I have the book pile problem of having 5 books due at the library in the next eight days, which means that I have less than two days to read each of these books. Which is unfortunate, as Tomorrow and Tomorrow is a book I want to linger over, sit with, ponder. If I want to read these other 4 books before they return to the library, however, I'm not going to linger.
Cal recommended this book when we were at XOXO this year. We were exchanging reading lists (hoo boy, I thought I was doing well at a hundred books a year, I read at half Cal's pace), and he suggested this book. It's heavy, he warned me, don't read it if you're not in a good place.
Which was good advice.
The book is a dystopian future, science fiction, murder mystery novel. It is also a book about grief, about avoiding an all consuming loss, until you can't, and then dealing with it.
Which is why the timing of the book was great. That and after five non-fiction books in a row, I was ready for some fiction.
Anyway, the main character, Blaxton, investigates deaths in the Archive, a fully immersive reconstruction of the world, stitched together from all the digital recordings available of a given area and time. Most people have implants to immerse in this reconstruction, but of course said world is full of ads, because, yeah, that's the way it works, we can't have nice things.
Blaxton comes across an unreported death, becomes obsessed with solving her murder, and his already unravelled life come undone.
The plot is so well done. The grief and heart-ache is well conveyed. The whole plot is well put together, lots of early clues for the reader, along with "ohhhhhh" at the reveal. I strongly recommend this book, if you're in a good place to read a dystopian future, science fiction, murder mystery novel. If you're not in a good place, wait until you are, then read it.
The Buy, Fuck, Sell feed’s leading with a new leaked sex tape of President Meecham, the ten-year anniversary of Pittsburgh demoted to postjump news. PRESIDENT MEECHAM REVEALED AS DORM ROOM SLUT! MEECH’S PEACHES EXPOSED IN TEEN SEX SCANDAL!
Yes, where the world is going, this is a reasonable projection of the presidency.
She touches herself and the talking heads comment: Everywhere, Americans have been given the choice between Love and Filth, and they have uniformly chosen Filth.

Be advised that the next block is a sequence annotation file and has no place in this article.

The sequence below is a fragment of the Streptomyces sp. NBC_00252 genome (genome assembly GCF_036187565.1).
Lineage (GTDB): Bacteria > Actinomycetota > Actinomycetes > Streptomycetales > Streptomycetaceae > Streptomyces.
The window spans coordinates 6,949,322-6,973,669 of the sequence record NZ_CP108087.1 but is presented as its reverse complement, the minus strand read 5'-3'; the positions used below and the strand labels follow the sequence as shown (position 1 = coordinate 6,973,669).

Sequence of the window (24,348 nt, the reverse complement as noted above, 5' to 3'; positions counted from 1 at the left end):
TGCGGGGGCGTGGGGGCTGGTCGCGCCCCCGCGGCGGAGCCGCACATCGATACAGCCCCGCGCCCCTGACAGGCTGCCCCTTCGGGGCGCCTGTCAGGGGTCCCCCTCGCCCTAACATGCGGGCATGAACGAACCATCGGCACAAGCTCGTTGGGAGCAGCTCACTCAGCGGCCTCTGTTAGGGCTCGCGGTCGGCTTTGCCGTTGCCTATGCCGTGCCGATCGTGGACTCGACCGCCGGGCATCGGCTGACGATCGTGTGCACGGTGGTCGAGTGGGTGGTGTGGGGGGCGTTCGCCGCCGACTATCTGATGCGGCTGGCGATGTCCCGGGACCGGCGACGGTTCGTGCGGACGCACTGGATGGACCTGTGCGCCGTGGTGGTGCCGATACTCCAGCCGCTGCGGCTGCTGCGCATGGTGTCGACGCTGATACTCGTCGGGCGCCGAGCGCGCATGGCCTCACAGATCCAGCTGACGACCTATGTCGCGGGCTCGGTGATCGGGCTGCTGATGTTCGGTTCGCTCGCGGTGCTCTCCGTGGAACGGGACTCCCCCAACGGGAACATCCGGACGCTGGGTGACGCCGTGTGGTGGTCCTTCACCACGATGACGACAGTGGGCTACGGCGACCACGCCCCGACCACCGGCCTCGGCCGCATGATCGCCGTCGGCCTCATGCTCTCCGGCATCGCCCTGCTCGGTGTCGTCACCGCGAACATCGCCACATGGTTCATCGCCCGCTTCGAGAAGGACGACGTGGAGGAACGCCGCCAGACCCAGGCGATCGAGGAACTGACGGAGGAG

How prescient of Sweterlitsch, though I suspect he wasn't expecting to be so acccurate so soon.
“Shit . . . Oh, shit. I’m sorry—”
“It’s all right to cry,” says the leader. “Let it out. Talk with us, share your story. Hearing each other’s stories helps us to understand we’re not alone. We were all away from friends and family when it happened. We’ve all lost everything. We haven’t been uniquely chosen to suffer—”
“I’m sorry,” I end up saying.
“What does it matter if I die?”
“You don’t want to die,” he says, like he’s explaining simple math. “You want to see your wife again, you want to relive all the years you were blessed to have with her, and you want to somehow compensate for all the years you aren’t able to spend with her. You’re here because you want to remember your wife through healthy immersion. You want to live so you can grow old with the memories of your wife. You want her to live on through you. You don’t want to die.”
“You don’t understand,” I tell him, knowing that he does understand, that they all understand.
“I schedule regular times to visit my memories of Kitty in the Archive,” he says. “Kitty was my wife of thirty-nine years. Katherine."
I cracked up at this.
“We’ve been making memory maps,” Simka explained. “You draw the house you grew up in and write in everything you can remember about it, every detail. You’d be surprised how much you remember when you’re filling in a memory map, the specificity of the details. The kids never have enough room to write everything they want, so we journal, too—”
This is an interesting exercise, by the way.